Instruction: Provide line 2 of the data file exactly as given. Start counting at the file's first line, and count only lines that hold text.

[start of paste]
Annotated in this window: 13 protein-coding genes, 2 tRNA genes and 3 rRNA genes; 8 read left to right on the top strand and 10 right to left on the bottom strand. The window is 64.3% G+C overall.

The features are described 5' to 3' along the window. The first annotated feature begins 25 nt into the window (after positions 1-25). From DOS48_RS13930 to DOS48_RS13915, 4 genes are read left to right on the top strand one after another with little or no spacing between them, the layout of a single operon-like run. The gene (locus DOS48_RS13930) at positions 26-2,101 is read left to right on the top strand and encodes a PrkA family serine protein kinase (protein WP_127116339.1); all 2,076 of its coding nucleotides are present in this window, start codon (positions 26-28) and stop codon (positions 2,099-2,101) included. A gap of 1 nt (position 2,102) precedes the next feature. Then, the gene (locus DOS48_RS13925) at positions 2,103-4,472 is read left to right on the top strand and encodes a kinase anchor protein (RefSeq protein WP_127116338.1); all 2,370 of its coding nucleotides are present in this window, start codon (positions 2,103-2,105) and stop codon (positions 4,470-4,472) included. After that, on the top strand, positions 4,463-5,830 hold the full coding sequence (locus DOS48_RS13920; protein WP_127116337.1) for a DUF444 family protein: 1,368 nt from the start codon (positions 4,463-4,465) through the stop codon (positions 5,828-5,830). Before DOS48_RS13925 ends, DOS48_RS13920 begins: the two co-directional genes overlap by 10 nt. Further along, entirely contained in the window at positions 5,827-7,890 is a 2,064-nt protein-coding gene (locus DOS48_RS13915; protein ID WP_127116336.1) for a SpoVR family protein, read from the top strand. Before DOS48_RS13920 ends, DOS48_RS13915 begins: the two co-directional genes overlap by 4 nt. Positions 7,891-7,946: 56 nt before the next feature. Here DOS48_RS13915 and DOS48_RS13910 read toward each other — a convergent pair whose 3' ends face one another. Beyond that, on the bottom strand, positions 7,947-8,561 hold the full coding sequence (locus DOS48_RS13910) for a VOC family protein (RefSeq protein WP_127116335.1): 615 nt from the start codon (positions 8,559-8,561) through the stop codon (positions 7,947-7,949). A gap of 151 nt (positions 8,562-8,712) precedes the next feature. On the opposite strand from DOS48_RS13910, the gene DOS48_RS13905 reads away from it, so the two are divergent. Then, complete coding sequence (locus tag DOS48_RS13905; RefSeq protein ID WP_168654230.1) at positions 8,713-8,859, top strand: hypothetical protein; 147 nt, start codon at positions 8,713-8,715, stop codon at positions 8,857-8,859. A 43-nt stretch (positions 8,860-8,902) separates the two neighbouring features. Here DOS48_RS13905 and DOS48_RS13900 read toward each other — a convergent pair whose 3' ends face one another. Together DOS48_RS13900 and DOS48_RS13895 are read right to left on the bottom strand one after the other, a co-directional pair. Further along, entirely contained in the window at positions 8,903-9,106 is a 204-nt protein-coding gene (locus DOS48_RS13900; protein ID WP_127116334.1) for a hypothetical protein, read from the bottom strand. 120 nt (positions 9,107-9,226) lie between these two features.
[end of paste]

The features are described 5' to 3' along the window. The first annotated feature begins 25 nt into the window (after positions 1-25). From DOS48_RS13930 to DOS48_RS13915, 4 genes are read left to right on the top strand one after another with little or no spacing between them, the layout of a single operon-like run. The gene (locus DOS48_RS13930) at positions 26-2,101 is read left to right on the top strand and encodes a PrkA family serine protein kinase (protein WP_127116339.1); all 2,076 of its coding nucleotides are present in this window, start codon (positions 26-28) and stop codon (positions 2,099-2,101) included. A gap of 1 nt (position 2,102) precedes the next feature. Then, the gene (locus DOS48_RS13925) at positions 2,103-4,472 is read left to right on the top strand and encodes a kinase anchor protein (RefSeq protein WP_127116338.1); all 2,370 of its coding nucleotides are present in this window, start codon (positions 2,103-2,105) and stop codon (positions 4,470-4,472) included. After that, on the top strand, positions 4,463-5,830 hold the full coding sequence (locus DOS48_RS13920; protein WP_127116337.1) for a DUF444 family protein: 1,368 nt from the start codon (positions 4,463-4,465) through the stop codon (positions 5,828-5,830). Before DOS48_RS13925 ends, DOS48_RS13920 begins: the two co-directional genes overlap by 10 nt. Further along, entirely contained in the window at positions 5,827-7,890 is a 2,064-nt protein-coding gene (locus DOS48_RS13915; protein ID WP_127116336.1) for a SpoVR family protein, read from the top strand. Before DOS48_RS13920 ends, DOS48_RS13915 begins: the two co-directional genes overlap by 4 nt. Positions 7,891-7,946: 56 nt before the next feature. Here DOS48_RS13915 and DOS48_RS13910 read toward each other — a convergent pair whose 3' ends face one another. Beyond that, on the bottom strand, positions 7,947-8,561 hold the full coding sequence (locus DOS48_RS13910) for a VOC family protein (RefSeq protein WP_127116335.1): 615 nt from the start codon (positions 8,559-8,561) through the stop codon (positions 7,947-7,949). A gap of 151 nt (positions 8,562-8,712) precedes the next feature. On the opposite strand from DOS48_RS13910, the gene DOS48_RS13905 reads away from it, so the two are divergent. Then, complete coding sequence (locus tag DOS48_RS13905; RefSeq protein ID WP_168654230.1) at positions 8,713-8,859, top strand: hypothetical protein; 147 nt, start codon at positions 8,713-8,715, stop codon at positions 8,857-8,859. A 43-nt stretch (positions 8,860-8,902) separates the two neighbouring features. Here DOS48_RS13905 and DOS48_RS13900 read toward each other — a convergent pair whose 3' ends face one another. Together DOS48_RS13900 and DOS48_RS13895 are read right to left on the bottom strand one after the other, a co-directional pair. Further along, entirely contained in the window at positions 8,903-9,106 is a 204-nt protein-coding gene (locus DOS48_RS13900; protein ID WP_127116334.1) for a hypothetical protein, read from the bottom strand. 120 nt (positions 9,107-9,226) lie between these two features.